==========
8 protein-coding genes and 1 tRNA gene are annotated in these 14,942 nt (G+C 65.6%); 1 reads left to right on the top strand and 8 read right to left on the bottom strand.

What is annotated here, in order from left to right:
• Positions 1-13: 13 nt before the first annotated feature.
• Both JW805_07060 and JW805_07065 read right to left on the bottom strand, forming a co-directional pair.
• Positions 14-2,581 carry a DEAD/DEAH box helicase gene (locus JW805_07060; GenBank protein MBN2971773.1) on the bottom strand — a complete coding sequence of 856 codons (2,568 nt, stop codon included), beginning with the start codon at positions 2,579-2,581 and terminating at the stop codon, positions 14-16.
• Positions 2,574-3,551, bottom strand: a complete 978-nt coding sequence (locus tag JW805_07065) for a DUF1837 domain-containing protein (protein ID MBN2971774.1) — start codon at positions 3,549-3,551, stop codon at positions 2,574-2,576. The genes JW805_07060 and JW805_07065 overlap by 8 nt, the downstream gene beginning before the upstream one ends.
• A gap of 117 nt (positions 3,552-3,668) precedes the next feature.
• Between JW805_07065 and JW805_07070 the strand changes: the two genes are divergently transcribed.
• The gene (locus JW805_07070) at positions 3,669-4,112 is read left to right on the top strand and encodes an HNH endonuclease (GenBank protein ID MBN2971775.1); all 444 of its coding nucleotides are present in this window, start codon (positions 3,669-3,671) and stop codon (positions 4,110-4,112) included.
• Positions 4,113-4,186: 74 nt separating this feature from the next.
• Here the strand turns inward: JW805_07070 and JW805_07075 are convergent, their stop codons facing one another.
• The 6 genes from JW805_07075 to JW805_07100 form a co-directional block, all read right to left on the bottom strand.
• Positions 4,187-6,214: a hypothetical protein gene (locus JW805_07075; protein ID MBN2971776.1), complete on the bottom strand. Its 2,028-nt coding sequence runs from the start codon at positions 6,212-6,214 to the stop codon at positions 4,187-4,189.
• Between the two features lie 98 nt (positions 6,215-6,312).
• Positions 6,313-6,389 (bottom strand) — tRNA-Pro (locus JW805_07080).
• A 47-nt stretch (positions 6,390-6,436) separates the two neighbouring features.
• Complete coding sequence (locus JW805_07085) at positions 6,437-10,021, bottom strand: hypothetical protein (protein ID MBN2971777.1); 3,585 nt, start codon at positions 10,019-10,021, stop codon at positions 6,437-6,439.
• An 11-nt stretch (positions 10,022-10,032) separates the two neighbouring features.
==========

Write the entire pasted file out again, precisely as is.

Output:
8 protein-coding genes and 1 tRNA gene are annotated in these 14,942 nt (G+C 65.6%); 1 reads left to right on the top strand and 8 read right to left on the bottom strand.

What is annotated here, in order from left to right:
• Positions 1-13: 13 nt before the first annotated feature.
• Both JW805_07060 and JW805_07065 read right to left on the bottom strand, forming a co-directional pair.
• Positions 14-2,581 carry a DEAD/DEAH box helicase gene (locus JW805_07060; GenBank protein MBN2971773.1) on the bottom strand — a complete coding sequence of 856 codons (2,568 nt, stop codon included), beginning with the start codon at positions 2,579-2,581 and terminating at the stop codon, positions 14-16.
• Positions 2,574-3,551, bottom strand: a complete 978-nt coding sequence (locus tag JW805_07065) for a DUF1837 domain-containing protein (protein ID MBN2971774.1) — start codon at positions 3,549-3,551, stop codon at positions 2,574-2,576. The genes JW805_07060 and JW805_07065 overlap by 8 nt, the downstream gene beginning before the upstream one ends.
• A gap of 117 nt (positions 3,552-3,668) precedes the next feature.
• Between JW805_07065 and JW805_07070 the strand changes: the two genes are divergently transcribed.
• The gene (locus JW805_07070) at positions 3,669-4,112 is read left to right on the top strand and encodes an HNH endonuclease (GenBank protein ID MBN2971775.1); all 444 of its coding nucleotides are present in this window, start codon (positions 3,669-3,671) and stop codon (positions 4,110-4,112) included.
• Positions 4,113-4,186: 74 nt separating this feature from the next.
• Here the strand turns inward: JW805_07070 and JW805_07075 are convergent, their stop codons facing one another.
• The 6 genes from JW805_07075 to JW805_07100 form a co-directional block, all read right to left on the bottom strand.
• Positions 4,187-6,214: a hypothetical protein gene (locus JW805_07075; protein ID MBN2971776.1), complete on the bottom strand. Its 2,028-nt coding sequence runs from the start codon at positions 6,212-6,214 to the stop codon at positions 4,187-4,189.
• Between the two features lie 98 nt (positions 6,215-6,312).
• Positions 6,313-6,389 (bottom strand) — tRNA-Pro (locus JW805_07080).
• A 47-nt stretch (positions 6,390-6,436) separates the two neighbouring features.
• Complete coding sequence (locus JW805_07085) at positions 6,437-10,021, bottom strand: hypothetical protein (protein ID MBN2971777.1); 3,585 nt, start codon at positions 10,019-10,021, stop codon at positions 6,437-6,439.
• An 11-nt stretch (positions 10,022-10,032) separates the two neighbouring features.